Local Artist's Exhibit “Pieces from The Pandemic” Moves, Connects, and Heals
By Doug Marrin
We may be done with the pandemic, but the pandemic isn’t done with us. Besides the continued rise and fall of cases, the lingering mental and emotional toll on us may take years to heal, if we ever do get over it. And one local artist has set about helping people do just that.
Artist Jane Fink has expressed many of the emotions she experienced during the pandemic shutdown on canvas, hoping others will find their story in her art and that it will foster resolution and healing. Her collected works, “Pieces from The Pandemic,” are on exhibition at Dexter United Methodist Church through September 20, 2022.
“This exhibition is a tribute to individuals who struggled and continue to struggle with mental illness that originated in or was intensified by the COVID-19 pandemic,” says Jane. “We all went through this huge, unprecedented event, which affected everyone’s mental health in some way.”
Jane has spent her life and career bringing to life those thoughts and emotions too profound for words. “I cannot remember a time before I picked up a pencil and started to draw,” she says.
Growing up, her parents recognized her gift, encouraging her talent and drive. Jane graduated from the University of Michigan with a degree in painting. She went on to become an educator and directed the Youth Art Program at Eastern Michigan University.
Her works of art are intentionally provocative. “I hope viewers will wonder ‘What is she think?’ or ‘What is his story?’ or ‘Why are they there?’” she says.
She finds that through these below-the-surface questions, people deeply connect with one another. Like many of us, the COVID lockdown was hard for her and her husband Karl, but Jane put that energy to creative use.
“Our kids came to my husband, Karl, and me when the lockdown began on March 15, 2020, and told us we may not leave the house,” she recounts. “We were furious, but we decided that we should honor that request.”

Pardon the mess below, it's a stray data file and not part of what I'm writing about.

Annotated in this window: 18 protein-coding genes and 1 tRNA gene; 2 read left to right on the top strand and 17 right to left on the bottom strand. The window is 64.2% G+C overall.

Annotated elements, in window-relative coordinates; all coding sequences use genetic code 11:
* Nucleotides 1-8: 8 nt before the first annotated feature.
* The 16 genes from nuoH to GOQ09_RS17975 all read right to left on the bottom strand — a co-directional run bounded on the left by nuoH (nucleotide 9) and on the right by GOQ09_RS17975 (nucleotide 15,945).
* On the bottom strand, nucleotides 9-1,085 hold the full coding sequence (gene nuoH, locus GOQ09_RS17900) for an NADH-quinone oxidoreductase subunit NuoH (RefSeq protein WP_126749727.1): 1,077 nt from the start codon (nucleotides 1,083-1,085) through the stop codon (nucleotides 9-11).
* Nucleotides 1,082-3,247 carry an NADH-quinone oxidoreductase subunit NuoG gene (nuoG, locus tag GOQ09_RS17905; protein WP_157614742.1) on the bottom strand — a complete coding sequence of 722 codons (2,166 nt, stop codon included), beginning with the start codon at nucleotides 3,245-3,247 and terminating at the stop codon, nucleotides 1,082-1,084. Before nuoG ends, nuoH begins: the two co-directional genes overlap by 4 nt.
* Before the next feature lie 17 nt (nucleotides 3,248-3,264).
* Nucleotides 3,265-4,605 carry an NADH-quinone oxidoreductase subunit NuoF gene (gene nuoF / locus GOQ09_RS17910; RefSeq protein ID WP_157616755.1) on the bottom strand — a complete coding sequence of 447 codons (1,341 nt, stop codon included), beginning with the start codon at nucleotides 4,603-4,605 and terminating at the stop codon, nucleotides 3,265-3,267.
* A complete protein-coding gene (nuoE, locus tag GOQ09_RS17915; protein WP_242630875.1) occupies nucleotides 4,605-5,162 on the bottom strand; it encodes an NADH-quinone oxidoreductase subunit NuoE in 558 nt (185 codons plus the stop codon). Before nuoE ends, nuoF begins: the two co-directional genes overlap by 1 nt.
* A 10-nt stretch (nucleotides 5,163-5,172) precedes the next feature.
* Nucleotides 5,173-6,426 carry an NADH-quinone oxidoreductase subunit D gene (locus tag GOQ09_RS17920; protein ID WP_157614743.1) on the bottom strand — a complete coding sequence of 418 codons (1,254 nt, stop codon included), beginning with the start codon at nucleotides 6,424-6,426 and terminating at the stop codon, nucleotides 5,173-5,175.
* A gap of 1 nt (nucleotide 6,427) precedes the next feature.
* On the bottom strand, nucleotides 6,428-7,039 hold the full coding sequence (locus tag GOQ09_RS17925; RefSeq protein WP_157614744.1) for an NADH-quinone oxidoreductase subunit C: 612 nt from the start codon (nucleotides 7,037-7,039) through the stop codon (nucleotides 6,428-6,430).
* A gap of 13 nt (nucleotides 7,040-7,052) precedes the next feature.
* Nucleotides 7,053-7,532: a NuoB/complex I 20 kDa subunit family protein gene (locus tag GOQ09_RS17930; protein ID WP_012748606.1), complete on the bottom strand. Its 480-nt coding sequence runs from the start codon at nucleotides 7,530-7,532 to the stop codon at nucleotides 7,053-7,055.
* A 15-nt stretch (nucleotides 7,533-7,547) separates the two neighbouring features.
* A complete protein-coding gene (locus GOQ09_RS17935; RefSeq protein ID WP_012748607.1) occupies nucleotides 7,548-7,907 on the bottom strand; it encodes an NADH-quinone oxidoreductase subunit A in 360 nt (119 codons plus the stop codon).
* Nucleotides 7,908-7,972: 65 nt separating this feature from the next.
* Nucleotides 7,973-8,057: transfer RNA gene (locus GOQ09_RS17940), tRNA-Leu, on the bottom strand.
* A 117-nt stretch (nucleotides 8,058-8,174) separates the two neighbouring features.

The Fink household, including the quarantining college students, went into lockdown. To keep her sanity, Jane sewed cloth masks during the day. But at night, when everyone was in bed, she put on some jazz and got to work on the canvas expressing that which words could not describe. When the stay-in-place order was lifted, the Webster Township artist had a collection of works.
“About four months ago, I felt a huge nudge to exhibit these pieces,” says Jane. “A lot of people suffered during that time and are still suffering. Each of us, to some degree, experienced moments of anxiety, helplessness, and confusion. Some individuals experienced profound grief and some inexplicable anger.”
“My intention is to have people come and spend time in the exhibit, remember the struggles, and connect with one another and begin to heal,” she adds. “And that’s exactly what has been happening.”
“Pieces from The Pandemic” runs through September 20 in DUMC’s atrium. After that, the collection will be on display at the Webster Fall Festival on September 24 in Webster United Church of Christ.
Photos by Doug Marrin